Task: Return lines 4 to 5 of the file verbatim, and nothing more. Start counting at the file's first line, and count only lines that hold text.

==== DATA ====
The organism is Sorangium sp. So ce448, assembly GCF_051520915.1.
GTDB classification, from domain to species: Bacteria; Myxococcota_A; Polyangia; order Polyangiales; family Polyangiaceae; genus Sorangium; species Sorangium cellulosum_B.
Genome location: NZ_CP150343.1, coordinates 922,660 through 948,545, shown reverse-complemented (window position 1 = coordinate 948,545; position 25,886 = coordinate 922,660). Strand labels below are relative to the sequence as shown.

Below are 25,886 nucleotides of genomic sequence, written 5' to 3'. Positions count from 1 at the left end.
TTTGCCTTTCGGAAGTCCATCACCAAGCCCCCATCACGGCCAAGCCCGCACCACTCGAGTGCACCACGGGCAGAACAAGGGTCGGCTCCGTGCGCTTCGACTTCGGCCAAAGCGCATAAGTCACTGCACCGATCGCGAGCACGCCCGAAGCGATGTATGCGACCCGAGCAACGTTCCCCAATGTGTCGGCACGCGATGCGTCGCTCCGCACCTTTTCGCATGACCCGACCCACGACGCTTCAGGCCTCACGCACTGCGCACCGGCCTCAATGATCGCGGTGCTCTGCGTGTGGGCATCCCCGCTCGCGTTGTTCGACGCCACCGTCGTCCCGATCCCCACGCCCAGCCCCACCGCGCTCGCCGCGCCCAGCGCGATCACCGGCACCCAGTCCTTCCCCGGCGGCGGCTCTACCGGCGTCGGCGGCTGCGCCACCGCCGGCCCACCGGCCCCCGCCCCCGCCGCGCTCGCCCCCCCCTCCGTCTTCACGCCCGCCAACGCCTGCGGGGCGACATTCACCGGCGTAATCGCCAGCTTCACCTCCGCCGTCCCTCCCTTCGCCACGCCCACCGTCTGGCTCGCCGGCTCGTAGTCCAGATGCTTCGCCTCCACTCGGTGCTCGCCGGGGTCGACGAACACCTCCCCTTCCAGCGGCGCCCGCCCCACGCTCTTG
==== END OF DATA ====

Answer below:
Below are 25,886 nucleotides of genomic sequence, written 5' to 3'. Positions count from 1 at the left end.
TTTGCCTTTCGGAAGTCCATCACCAAGCCCCCATCACGGCCAAGCCCGCACCACTCGAGTGCACCACGGGCAGAACAAGGGTCGGCTCCGTGCGCTTCGACTTCGGCCAAAGCGCATAAGTCACTGCACCGATCGCGAGCACGCCCGAAGCGATGTATGCGACCCGAGCAACGTTCCCCAATGTGTCGGCACGCGATGCGTCGCTCCGCACCTTTTCGCATGACCCGACCCACGACGCTTCAGGCCTCACGCACTGCGCACCGGCCTCAATGATCGCGGTGCTCTGCGTGTGGGCATCCCCGCTCGCGTTGTTCGACGCCACCGTCGTCCCGATCCCCACGCCCAGCCCCACCGCGCTCGCCGCGCCCAGCGCGATCACCGGCACCCAGTCCTTCCCCGGCGGCGGCTCTACCGGCGTCGGCGGCTGCGCCACCGCCGGCCCACCGGCCCCCGCCCCCGCCGCGCTCGCCCCCCCCTCCGTCTTCACGCCCGCCAACGCCTGCGGGGCGACATTCACCGGCGTAATCGCCAGCTTCACCTCCGCCGTCCCTCCCTTCGCCACGCCCACCGTCTGGCTCGCCGGCTCGTAGTCCAGATGCTTCGCCTCCACTCGGTGCTCGCCGGGGTCGACGAACACCTCCCCTTCCAGCGGCGCCCGCCCCACGCTCTTG